While talking about his writing Richard revealed that he'd used one of the Total War series of computer games- Medieval or Medieval II I expect, to stage a major battle from Reiksguard so that he could get a feel for its scale and of how it might look as it developed. This was very much to the delight of one young fan who was a big fan of the computer games too. I've only played the first of the series- Shogun: Total War, and that just a few times on its release back in 2000. The game impressed me like few others and I can see that the Total War engine would be ideal to help writers visualise the sort of huge battles which are common in fantasy novels.
A quick review
Reiksguard is going to have to work its way up my read pile, but I had time to read 'Orphans of the Kraken', Richard's story in Legends of the Space Marines. I liked it. I thought I'd better double check before I wrote anything about the story, so I read it again. I still liked it.
'Orphans of the Kraken' features Brother Sergeant Tiresias of the Scythes of the Emperor chapter. The story is set in the aftermath of the Scythes' near destruction at the hands of Hive Fleet Kraken. With the chapter's strength reduced to a fraction of normal and its homeworld destroyed so that most of the Scythes' geneseed has been lost forever, the new chapter master has adopted a long-term strategy of survival and recruitment to rebuild the chapter. Tiresias' role in this is to lead the new recruits in recovery missions, a role which leaves him bitter and resentful because he believes his new chapter master's strategy is futile and he'd rather see the Scythes just go out in a suitably martial blaze of glory.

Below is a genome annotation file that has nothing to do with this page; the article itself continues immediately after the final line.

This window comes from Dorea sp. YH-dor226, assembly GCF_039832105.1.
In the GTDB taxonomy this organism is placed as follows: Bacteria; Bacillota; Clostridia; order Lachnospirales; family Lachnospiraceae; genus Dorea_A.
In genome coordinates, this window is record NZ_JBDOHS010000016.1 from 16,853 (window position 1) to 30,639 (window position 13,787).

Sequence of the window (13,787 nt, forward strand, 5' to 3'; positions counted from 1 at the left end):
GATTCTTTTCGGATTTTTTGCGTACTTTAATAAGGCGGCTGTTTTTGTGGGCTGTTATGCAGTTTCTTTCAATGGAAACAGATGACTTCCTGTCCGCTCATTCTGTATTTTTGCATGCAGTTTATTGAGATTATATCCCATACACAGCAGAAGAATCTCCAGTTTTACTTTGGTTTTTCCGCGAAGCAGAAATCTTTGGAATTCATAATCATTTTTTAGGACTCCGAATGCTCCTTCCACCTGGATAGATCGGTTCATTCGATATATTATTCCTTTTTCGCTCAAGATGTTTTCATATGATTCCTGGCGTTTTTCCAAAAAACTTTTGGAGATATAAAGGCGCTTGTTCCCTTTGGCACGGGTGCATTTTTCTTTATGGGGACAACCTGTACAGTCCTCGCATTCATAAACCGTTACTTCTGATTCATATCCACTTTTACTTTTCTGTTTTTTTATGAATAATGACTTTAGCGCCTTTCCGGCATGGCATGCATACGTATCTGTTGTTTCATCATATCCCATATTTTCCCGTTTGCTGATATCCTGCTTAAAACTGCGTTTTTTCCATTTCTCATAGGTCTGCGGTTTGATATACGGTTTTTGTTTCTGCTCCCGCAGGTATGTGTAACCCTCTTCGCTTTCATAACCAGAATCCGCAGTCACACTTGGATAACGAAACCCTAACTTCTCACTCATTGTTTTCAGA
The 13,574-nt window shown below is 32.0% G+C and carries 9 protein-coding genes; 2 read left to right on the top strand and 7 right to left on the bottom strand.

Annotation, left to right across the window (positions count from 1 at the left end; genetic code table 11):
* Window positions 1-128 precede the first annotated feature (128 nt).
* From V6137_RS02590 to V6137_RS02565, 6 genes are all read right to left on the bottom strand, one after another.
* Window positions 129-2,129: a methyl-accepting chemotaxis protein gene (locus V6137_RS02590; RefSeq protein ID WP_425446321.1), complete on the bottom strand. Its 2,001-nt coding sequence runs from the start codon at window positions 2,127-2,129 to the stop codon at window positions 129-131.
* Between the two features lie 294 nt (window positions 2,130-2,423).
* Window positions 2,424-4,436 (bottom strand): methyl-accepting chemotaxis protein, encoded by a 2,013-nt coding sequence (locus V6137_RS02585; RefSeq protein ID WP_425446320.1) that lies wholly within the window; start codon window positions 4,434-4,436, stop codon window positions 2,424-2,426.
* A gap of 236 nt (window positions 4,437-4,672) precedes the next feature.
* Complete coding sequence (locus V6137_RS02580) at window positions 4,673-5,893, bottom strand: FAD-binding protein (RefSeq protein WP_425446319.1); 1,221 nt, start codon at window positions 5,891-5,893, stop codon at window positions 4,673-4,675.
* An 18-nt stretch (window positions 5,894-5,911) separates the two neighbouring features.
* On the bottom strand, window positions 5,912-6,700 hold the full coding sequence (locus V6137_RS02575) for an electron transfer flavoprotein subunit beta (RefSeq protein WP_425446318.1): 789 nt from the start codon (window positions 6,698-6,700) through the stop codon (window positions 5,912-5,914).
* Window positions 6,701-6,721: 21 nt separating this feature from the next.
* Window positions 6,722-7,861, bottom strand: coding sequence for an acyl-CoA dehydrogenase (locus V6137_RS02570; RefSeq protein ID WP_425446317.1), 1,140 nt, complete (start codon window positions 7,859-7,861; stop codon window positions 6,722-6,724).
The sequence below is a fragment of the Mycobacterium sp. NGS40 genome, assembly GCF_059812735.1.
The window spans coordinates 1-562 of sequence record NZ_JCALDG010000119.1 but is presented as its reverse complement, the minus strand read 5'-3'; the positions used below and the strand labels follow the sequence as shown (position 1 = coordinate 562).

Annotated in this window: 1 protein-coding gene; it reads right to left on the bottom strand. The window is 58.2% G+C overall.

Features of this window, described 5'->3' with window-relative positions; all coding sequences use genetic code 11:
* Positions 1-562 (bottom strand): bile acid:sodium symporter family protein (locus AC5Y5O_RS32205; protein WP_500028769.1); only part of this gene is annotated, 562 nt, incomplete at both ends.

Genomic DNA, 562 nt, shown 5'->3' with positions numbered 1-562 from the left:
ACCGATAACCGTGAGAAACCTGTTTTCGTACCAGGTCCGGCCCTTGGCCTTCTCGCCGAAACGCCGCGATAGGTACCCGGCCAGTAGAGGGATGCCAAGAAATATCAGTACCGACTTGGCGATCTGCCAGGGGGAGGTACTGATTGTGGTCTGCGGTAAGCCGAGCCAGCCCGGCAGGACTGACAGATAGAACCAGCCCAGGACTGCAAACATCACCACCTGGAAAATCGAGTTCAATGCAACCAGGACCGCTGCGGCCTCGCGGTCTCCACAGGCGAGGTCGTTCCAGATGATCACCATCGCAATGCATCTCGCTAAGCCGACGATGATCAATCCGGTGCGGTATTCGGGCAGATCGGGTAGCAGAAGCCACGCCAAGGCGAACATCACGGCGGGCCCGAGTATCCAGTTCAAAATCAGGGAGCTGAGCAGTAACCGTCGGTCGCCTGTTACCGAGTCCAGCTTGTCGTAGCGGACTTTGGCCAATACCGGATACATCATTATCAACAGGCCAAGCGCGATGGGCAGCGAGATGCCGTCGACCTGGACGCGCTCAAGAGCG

Taking this premise, Richard's short and atmospheric opening immediately sets the story on a tragic arc. Then it's straight into Tiresias' lastest mission with his squad of neophytes, all of whom he regards as strictly second rate compared to his many dead battle brothers. The mission is to search for possible surviving Scythes battle brothers who might somehow be alive aboard a Tyranid bioship. Scenes of exploration and epic discovery, and well-crafted action sequences are combined with flashbacks which develop Tiresias' relationship with his neophytes so that his self-indulgent deathwish ultimately becomes a surprisingly thoughtful tale of redemption.
To say much more about 'Orphans of the Kraken' would risk spoilers. I have to note though that its theme has a special appeal to this DIY chapter master. I've written before about how Penumbra's Talons was founded single-handedly and on the spot by Franken Lar. The Talons were eventually recognised as a Chapter in the 4th Founding. This means that the Talons went through a long period- both during the Belonian Heresy Wars and after, in which a small nucleus of battle brothers would have been operating essentially unofficially. Even after their authorised founding the new chapter would have been sorely under strength and so would've had to be careful in how they committed their precious resources while simultaneously upholding their standing as Astartes. No prizes for spotting any similarities with Richard's story of the rebuilding of the Scythes.
A well-written story with that special geek appeal? Job well done Richard I have to say.
One last teaser
Richard told us that there is talk at BL of commissioning him to write to a novel featuring the Scythes of the Emperor. That was all the information he could give us last Friday. I'd probably buy it on the strength of 'Orphans of the Kraken' alone. Will I still feel that way after a play and a novel? Time will tell I guess. ;)